When capturing multiple segments, the captured segments will be injected into the page as an array:

    @foreach ($ids as $id)
        <li>User {{ $id }}</li>

Route Model Binding

If a wildcard segment of your page template's filename corresponds to one of your application's Eloquent models, Folio will automatically take advantage of Laravel's route model binding capabilities and attempt to inject the resolved model instance into your page:

php artisan make:folio "user/[User]"

# pages/users/[User].blade.php → /users/1

Captured models can be accessed as variables within your Blade template. The model's variable name will be converted to "camel case":

    User {{ $user->id }}

Customizing The Key

You can also customize the key used for resolving Eloquent models. Simply specify the column in the page's filename. For example, a page with the filename [Post:slug].blade.php will attempt to resolve the bound model via the slug column instead of the id column.

Model Location

By default, Folio searches for your model within your application's app/Models directory. However, you can specify the fully-qualified model class name in your template's filename if needed:

php artisan make:folio "user/[.App.Models.User]"

# pages/users/[.App.Models.User].blade.php → /users/1

Soft Deleted Models

By default, soft-deleted models are not retrieved when resolving implicit model bindings. However, if you wish, you can instruct Folio to retrieve soft-deleted models by invoking the withTrashed function within the page's template:


use function Laravel\Folio\{withTrashed};



    User {{ $user->id }}


Applying middleware to a specific page is straightforward. Simply invoke the middleware function within the page's template:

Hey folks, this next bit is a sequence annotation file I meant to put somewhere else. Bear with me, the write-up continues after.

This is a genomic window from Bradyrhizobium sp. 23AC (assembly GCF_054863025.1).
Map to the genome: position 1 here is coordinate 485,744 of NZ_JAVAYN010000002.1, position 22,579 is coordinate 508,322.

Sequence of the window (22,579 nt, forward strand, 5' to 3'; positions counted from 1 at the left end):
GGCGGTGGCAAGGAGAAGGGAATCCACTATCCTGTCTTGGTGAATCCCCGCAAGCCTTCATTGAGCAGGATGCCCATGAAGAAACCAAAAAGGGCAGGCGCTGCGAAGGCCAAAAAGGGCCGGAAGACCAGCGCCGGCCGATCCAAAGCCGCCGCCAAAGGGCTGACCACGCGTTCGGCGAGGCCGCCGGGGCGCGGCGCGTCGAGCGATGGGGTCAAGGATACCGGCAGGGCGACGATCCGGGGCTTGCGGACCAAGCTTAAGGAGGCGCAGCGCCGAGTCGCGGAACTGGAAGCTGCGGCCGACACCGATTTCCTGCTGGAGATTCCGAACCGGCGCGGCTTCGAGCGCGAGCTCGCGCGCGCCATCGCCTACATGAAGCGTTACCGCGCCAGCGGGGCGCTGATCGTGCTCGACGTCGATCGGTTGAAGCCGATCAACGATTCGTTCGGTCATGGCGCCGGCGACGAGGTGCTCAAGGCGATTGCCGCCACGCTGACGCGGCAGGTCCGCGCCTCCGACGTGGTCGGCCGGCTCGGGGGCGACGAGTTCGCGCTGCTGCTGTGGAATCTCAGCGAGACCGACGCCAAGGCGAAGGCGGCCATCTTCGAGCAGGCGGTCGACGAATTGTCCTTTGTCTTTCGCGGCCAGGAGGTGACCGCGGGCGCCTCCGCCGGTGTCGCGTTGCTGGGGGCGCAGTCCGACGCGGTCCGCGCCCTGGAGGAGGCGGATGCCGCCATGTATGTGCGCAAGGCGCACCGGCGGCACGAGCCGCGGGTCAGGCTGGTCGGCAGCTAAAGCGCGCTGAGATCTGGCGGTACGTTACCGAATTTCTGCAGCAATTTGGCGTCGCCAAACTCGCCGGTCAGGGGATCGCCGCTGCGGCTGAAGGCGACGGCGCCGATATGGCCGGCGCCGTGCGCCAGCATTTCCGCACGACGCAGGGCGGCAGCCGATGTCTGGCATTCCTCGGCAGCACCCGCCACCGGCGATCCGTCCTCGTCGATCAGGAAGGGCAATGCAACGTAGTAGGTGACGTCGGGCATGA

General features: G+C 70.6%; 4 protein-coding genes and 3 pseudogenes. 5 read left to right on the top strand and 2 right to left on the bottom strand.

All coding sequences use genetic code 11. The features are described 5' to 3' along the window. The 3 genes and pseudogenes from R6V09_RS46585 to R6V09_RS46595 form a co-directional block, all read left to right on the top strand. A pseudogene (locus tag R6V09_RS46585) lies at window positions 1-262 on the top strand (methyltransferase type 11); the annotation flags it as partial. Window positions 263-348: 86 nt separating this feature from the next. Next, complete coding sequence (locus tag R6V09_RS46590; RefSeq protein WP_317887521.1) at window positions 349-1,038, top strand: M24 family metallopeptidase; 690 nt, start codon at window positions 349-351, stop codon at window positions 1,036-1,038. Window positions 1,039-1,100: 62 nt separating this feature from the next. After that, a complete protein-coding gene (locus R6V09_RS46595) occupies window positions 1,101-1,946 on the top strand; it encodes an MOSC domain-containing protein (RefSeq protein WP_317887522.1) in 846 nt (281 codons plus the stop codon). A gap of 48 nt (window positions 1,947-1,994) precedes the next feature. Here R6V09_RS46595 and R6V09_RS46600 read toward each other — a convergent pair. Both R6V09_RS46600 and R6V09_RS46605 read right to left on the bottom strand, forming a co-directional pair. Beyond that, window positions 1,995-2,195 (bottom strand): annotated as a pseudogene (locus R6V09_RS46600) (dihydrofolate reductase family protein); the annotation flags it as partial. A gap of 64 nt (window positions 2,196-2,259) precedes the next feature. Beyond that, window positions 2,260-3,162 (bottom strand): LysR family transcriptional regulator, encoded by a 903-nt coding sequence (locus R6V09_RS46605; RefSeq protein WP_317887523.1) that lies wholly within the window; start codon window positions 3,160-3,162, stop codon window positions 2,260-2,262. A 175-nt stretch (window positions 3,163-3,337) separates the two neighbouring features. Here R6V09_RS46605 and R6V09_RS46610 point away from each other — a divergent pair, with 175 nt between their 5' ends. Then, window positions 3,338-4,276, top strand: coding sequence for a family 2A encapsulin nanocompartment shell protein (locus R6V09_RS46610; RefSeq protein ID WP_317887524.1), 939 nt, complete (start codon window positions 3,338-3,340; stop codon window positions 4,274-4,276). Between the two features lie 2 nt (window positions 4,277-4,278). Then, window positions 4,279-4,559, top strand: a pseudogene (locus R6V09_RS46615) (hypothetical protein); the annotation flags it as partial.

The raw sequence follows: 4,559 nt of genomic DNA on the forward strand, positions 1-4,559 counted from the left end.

use function Laravel\Folio\{middleware};




Alternatively, you can assign middleware to a group of pages by providing the middleware argument when invoking the Folio::route method.

You can specify which pages the middleware should be applied to by keying the array of middleware using the corresponding URL patterns of the pages they should be applied to. The * character can be used as a wildcard:

use Laravel\Folio\Folio;

Folio::route(resource_path('views/pages'), middleware: [
    'chirps/*' => [
        // ...

You may also include closures in the array of middleware to define inline, anonymous middleware:

use Closure;
use Illuminate\Http\Request;
use Laravel\Folio\Folio;

Folio::route(resource_path('views/pages'), middleware: [
    'chirps/*' => [

        function (Request $request, Closure $next) {
            // ...

            return $next($request);

PHP Blocks

When using Folio, the <?php and ?> tags are reserved for Folio's page definition functions such as middleware and withTrashed.

Therefore, if you need to write PHP code that should be executed within your Blade template, use the @php Blade directive:

    if (! Auth::user()->can('view-posts', $user)) {


posts = $user->posts;

@foreach ($posts as $post)
        {{ $post->title }}